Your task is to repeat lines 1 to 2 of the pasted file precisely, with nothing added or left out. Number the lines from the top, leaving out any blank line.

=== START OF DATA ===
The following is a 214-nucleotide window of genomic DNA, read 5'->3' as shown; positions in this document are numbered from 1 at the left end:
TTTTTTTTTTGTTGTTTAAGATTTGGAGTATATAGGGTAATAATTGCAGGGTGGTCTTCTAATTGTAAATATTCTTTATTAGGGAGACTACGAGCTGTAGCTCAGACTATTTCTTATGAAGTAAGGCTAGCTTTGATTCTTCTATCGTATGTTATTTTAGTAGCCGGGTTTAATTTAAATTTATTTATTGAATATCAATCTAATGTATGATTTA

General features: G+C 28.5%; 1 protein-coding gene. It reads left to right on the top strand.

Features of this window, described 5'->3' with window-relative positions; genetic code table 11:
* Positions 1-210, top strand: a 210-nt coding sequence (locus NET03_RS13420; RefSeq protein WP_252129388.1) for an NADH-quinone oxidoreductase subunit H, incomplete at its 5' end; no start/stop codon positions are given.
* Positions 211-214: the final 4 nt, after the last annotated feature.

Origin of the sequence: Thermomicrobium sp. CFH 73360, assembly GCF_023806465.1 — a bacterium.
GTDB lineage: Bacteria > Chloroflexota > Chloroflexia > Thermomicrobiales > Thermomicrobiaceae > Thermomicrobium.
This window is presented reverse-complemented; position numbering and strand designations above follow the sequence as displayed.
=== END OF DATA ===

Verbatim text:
The following is a 214-nucleotide window of genomic DNA, read 5'->3' as shown; positions in this document are numbered from 1 at the left end:
TTTTTTTTTTGTTGTTTAAGATTTGGAGTATATAGGGTAATAATTGCAGGGTGGTCTTCTAATTGTAAATATTCTTTATTAGGGAGACTACGAGCTGTAGCTCAGACTATTTCTTATGAAGTAAGGCTAGCTTTGATTCTTCTATCGTATGTTATTTTAGTAGCCGGGTTTAATTTAAATTTATTTATTGAATATCAATCTAATGTATGATTTA